105 MINJAN 11
Comments
Episode 13B: Storm Warning (1951)

Episode 13A: Dark Victory (1939)

Join a radically divided panel as they discuss and dissect the biggest film Ronald Reagan made during "Hollywood's Golden Year" of 1939 -Dark Victory. Is this a prime example of "Prestige""/"Too-Extra-By-Half""/"Middlebrow"/"White Elephant" filmmaking? Or is it a gossamer haymaker born of the nearly miraculous fusion of Edmund Goulding's auteurist preoccupations and Bette Davis' acteurist ambitions? Are we to interpret Judith Traherne's autumnal days in "that pinched up little state on the wrong side of Boston" as evidence of a sad capitulation to heteronormativity? Or as an Emersonian triumph of open-air gladness to the brink of fear? One thing we did agree on is the Gipper's "epicene" effectiveness in the role of "funny old Alec", despite the moral majority darling's latter-day disdain for his own performance. What's your prognosis? Novel suggestion: Peter Delacorte'sTime on My Hands Follow us at: Facebook Follow Romy on Twitter at@rahrahtempleton Follow Gareth on Twitter at@helen...

118 MIN2018 DEC 21
Comments
Episode 13A: Dark Victory (1939)

Episode 12B: Bedtime For Bonzo (1951)

Received as an innocuous time-waster on first release,Bedtime For Bonzolater blossomed into the go-to "President Cheeto"-style resistance pseudo-witticism of the '80s. However, from your panel's point of view, this film furnishes nigh-inexhaustible avenues of inquiry into mid-20th Century American modalities and myths. Join us as we delve into/debate the semantic availability of proto-animal rights discourse in 1950 (alongside the monstrous treatment of animal actors themselves), the reconstitution/invention of the nuclear family in post-World War II suburbia, the amorphous language of populist protest, the figure of the “Egghead”, the ever-present threat of eugenicide, the New Model Moguldom of MCA/Universal maestro Lew Wasserman, and the defensibility of human species exceptionalism itself. Also: Romy urges the team to pin down the Gipper’s sexual persona; Gareth finds ample support for his Reagan-as-mediating-figure thesis; and Dave celebrates the career of Walter Slezak. Ever...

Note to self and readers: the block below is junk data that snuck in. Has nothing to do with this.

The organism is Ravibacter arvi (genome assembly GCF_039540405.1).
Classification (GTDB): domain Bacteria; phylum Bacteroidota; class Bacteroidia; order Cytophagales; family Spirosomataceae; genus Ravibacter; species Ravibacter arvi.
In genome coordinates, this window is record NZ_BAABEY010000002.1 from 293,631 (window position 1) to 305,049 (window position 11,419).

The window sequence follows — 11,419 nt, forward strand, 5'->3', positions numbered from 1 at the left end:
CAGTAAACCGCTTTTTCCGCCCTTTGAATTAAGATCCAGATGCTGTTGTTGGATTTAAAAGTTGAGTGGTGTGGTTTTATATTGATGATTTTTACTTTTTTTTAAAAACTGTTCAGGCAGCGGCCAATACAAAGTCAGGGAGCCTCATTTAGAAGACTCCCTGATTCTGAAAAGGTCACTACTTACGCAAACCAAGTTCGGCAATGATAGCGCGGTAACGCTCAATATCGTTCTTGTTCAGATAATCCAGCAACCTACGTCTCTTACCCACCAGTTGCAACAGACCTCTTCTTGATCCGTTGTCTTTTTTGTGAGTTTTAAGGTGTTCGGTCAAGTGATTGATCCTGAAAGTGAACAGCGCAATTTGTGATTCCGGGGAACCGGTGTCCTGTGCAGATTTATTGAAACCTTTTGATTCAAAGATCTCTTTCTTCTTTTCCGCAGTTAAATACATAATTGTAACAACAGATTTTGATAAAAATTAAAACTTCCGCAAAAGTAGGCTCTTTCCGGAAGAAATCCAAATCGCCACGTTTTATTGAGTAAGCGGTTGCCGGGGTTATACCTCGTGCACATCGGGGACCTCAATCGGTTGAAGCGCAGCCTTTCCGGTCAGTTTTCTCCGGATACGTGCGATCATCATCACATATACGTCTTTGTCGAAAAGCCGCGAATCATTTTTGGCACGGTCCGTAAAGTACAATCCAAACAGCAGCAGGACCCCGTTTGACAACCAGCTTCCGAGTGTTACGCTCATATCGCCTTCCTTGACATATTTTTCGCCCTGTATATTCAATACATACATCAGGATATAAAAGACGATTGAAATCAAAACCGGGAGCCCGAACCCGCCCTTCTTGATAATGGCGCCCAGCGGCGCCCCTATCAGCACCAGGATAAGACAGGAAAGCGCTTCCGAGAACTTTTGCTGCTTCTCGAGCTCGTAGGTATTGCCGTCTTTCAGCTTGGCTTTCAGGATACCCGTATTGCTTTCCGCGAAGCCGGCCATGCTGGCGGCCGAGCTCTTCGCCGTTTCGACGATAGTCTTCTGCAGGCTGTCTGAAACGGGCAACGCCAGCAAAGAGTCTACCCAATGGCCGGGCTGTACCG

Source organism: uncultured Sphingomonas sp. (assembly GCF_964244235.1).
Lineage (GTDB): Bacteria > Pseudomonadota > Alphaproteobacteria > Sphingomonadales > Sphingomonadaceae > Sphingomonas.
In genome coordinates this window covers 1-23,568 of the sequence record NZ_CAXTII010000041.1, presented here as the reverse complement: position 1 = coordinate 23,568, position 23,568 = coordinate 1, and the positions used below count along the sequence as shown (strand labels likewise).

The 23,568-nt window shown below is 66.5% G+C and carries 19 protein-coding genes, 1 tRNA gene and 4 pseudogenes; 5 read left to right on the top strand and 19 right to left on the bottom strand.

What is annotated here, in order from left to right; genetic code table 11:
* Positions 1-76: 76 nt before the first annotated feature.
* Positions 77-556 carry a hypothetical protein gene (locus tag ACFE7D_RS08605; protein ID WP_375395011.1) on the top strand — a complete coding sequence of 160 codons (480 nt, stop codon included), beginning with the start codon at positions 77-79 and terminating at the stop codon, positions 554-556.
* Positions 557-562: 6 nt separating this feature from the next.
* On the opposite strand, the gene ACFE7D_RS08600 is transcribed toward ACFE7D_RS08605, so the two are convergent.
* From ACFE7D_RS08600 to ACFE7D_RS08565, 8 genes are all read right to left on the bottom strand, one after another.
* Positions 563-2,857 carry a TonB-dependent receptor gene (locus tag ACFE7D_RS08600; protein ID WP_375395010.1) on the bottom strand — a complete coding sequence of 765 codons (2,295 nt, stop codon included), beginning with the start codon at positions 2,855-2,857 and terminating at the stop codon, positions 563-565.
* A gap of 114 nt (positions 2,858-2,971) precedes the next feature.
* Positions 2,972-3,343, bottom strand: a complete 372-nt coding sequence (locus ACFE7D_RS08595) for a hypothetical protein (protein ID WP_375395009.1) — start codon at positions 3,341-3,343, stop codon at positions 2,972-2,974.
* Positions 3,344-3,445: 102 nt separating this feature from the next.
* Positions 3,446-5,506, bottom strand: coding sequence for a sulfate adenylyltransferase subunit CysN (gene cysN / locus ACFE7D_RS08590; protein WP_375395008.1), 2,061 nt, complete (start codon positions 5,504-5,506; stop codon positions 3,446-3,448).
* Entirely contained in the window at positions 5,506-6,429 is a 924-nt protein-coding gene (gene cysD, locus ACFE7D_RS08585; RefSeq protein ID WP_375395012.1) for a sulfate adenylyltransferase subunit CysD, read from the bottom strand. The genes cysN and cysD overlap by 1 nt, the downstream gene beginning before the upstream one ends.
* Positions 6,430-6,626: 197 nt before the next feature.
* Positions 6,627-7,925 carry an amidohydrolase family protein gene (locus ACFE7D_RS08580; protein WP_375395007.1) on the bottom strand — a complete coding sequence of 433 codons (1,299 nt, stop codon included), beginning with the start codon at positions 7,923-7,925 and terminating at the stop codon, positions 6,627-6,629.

83 MIN2018 DEC 13
Comments
Episode 12B: Bedtime For Bonzo (1951)

Episode 12A: Secret Service of the Air (1939)

This week, we find the Gipper embarking upon his self-described "Errol Flynn of the Bs" period with the first of 4 "Brass Bancroft" not-so-extra-vaganzas. Loosely based on "material compiled" from the memoranda of ex-Secret Service honcho W.H. Moran (a close second in sexiness to Admiral Chester Nimitz), the films deliver a nice little wallop on behalf of the New Deal Deep State. This unassuming programmer comes out swinging with a scene of callous criminality that's sure to shock even the most jaded connoisseur of contemporary borderland psychosis. The rest of the film doesn't quite live up to its demented overture, but it zips along at a nice clip (at least when Little Foy Lost Eddie Jr.'s limp clowning isn't center stage) and it certainly marked a step up in the studio standings for its aspiring star. The film also features the brilliant James Stephenson in a sinister supporting role,Ila Rhodes as the fungible fiancee, Rosella Towne as a rather more interesting trysting partner, ...

127 MIN2018 DEC 5
Comments
Episode 12A: Secret Service of the Air (1939)

Episode 11B: The Last Outpost (1951)

The Last OutpostakaCavalry Chargeis the quintessential (although certainly not the best) "Civil War Western", a staple mid-century genre which performed yeoman ideological work on a pair of dubious fronts: 1. Doubling down (often literally, by offering up equally likable brothers on either side of the conflict) on the "revisionist" take on the "War Between The States" that dominated the historiography from the 1920s into the early 1960s; and 2. painting the "unsettled" western frontier as the staging ground for a post-bellum American "reunification" through genocidal race war against the region's rightful inhabitants. The Gipper delivers a terrific performance as Capt. Vance Britten, a character whose psychological underpinnings are so vile that they cannot even be acknowledged by the film. He's a dashing Baltimorean who has crossed over to the Rebels as "a matter of principle". What principle? Well, it's not defending his state, obviously, since Maryland remained within the Union. ...

101 MIN2018 NOV 28
Comments
Episode 11B: The Last Outpost (1951)